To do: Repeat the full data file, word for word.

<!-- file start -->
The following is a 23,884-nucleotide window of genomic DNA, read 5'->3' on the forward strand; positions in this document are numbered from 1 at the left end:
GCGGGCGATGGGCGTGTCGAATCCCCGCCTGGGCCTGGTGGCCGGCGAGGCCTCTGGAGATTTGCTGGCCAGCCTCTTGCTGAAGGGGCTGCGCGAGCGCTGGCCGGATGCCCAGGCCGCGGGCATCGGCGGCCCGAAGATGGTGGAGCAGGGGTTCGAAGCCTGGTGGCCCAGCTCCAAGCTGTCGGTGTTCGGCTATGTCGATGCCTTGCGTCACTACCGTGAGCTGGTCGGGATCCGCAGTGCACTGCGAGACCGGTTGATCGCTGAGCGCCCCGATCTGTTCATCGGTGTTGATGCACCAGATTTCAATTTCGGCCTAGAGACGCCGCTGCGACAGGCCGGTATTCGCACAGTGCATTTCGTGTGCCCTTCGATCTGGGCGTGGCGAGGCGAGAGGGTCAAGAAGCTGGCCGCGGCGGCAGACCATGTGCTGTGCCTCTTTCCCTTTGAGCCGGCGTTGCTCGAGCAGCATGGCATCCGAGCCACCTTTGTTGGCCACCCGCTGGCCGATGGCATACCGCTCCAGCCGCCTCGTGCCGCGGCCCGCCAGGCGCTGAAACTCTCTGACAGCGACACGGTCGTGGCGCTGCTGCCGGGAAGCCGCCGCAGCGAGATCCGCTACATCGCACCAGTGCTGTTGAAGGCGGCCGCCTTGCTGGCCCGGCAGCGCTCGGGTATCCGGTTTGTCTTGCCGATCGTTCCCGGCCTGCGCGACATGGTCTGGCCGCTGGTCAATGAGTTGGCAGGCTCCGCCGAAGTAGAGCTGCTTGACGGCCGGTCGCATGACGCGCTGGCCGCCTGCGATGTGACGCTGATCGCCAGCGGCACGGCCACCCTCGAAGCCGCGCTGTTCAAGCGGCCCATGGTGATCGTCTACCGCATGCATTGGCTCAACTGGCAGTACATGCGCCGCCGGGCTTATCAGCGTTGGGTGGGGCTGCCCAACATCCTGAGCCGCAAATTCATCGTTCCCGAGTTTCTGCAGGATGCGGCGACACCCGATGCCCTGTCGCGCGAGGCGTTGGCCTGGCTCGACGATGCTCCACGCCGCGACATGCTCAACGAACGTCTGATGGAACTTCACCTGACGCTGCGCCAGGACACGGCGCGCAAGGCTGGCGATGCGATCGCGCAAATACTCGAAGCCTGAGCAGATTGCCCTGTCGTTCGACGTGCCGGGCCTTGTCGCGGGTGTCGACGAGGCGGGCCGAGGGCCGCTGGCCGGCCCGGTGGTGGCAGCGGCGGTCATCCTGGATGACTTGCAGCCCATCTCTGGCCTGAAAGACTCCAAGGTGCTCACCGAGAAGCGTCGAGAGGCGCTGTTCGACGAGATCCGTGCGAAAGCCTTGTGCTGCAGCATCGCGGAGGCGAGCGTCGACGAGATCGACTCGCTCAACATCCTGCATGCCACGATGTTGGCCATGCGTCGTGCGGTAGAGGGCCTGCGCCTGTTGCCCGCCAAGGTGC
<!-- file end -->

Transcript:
The following is a 23,884-nucleotide window of genomic DNA, read 5'->3' on the forward strand; positions in this document are numbered from 1 at the left end:
GCGGGCGATGGGCGTGTCGAATCCCCGCCTGGGCCTGGTGGCCGGCGAGGCCTCTGGAGATTTGCTGGCCAGCCTCTTGCTGAAGGGGCTGCGCGAGCGCTGGCCGGATGCCCAGGCCGCGGGCATCGGCGGCCCGAAGATGGTGGAGCAGGGGTTCGAAGCCTGGTGGCCCAGCTCCAAGCTGTCGGTGTTCGGCTATGTCGATGCCTTGCGTCACTACCGTGAGCTGGTCGGGATCCGCAGTGCACTGCGAGACCGGTTGATCGCTGAGCGCCCCGATCTGTTCATCGGTGTTGATGCACCAGATTTCAATTTCGGCCTAGAGACGCCGCTGCGACAGGCCGGTATTCGCACAGTGCATTTCGTGTGCCCTTCGATCTGGGCGTGGCGAGGCGAGAGGGTCAAGAAGCTGGCCGCGGCGGCAGACCATGTGCTGTGCCTCTTTCCCTTTGAGCCGGCGTTGCTCGAGCAGCATGGCATCCGAGCCACCTTTGTTGGCCACCCGCTGGCCGATGGCATACCGCTCCAGCCGCCTCGTGCCGCGGCCCGCCAGGCGCTGAAACTCTCTGACAGCGACACGGTCGTGGCGCTGCTGCCGGGAAGCCGCCGCAGCGAGATCCGCTACATCGCACCAGTGCTGTTGAAGGCGGCCGCCTTGCTGGCCCGGCAGCGCTCGGGTATCCGGTTTGTCTTGCCGATCGTTCCCGGCCTGCGCGACATGGTCTGGCCGCTGGTCAATGAGTTGGCAGGCTCCGCCGAAGTAGAGCTGCTTGACGGCCGGTCGCATGACGCGCTGGCCGCCTGCGATGTGACGCTGATCGCCAGCGGCACGGCCACCCTCGAAGCCGCGCTGTTCAAGCGGCCCATGGTGATCGTCTACCGCATGCATTGGCTCAACTGGCAGTACATGCGCCGCCGGGCTTATCAGCGTTGGGTGGGGCTGCCCAACATCCTGAGCCGCAAATTCATCGTTCCCGAGTTTCTGCAGGATGCGGCGACACCCGATGCCCTGTCGCGCGAGGCGTTGGCCTGGCTCGACGATGCTCCACGCCGCGACATGCTCAACGAACGTCTGATGGAACTTCACCTGACGCTGCGCCAGGACACGGCGCGCAAGGCTGGCGATGCGATCGCGCAAATACTCGAAGCCTGAGCAGATTGCCCTGTCGTTCGACGTGCCGGGCCTTGTCGCGGGTGTCGACGAGGCGGGCCGAGGGCCGCTGGCCGGCCCGGTGGTGGCAGCGGCGGTCATCCTGGATGACTTGCAGCCCATCTCTGGCCTGAAAGACTCCAAGGTGCTCACCGAGAAGCGTCGAGAGGCGCTGTTCGACGAGATCCGTGCGAAAGCCTTGTGCTGCAGCATCGCGGAGGCGAGCGTCGACGAGATCGACTCGCTCAACATCCTGCATGCCACGATGTTGGCCATGCGTCGTGCGGTAGAGGGCCTGCGCCTGTTGCCCGCCAAGGTGC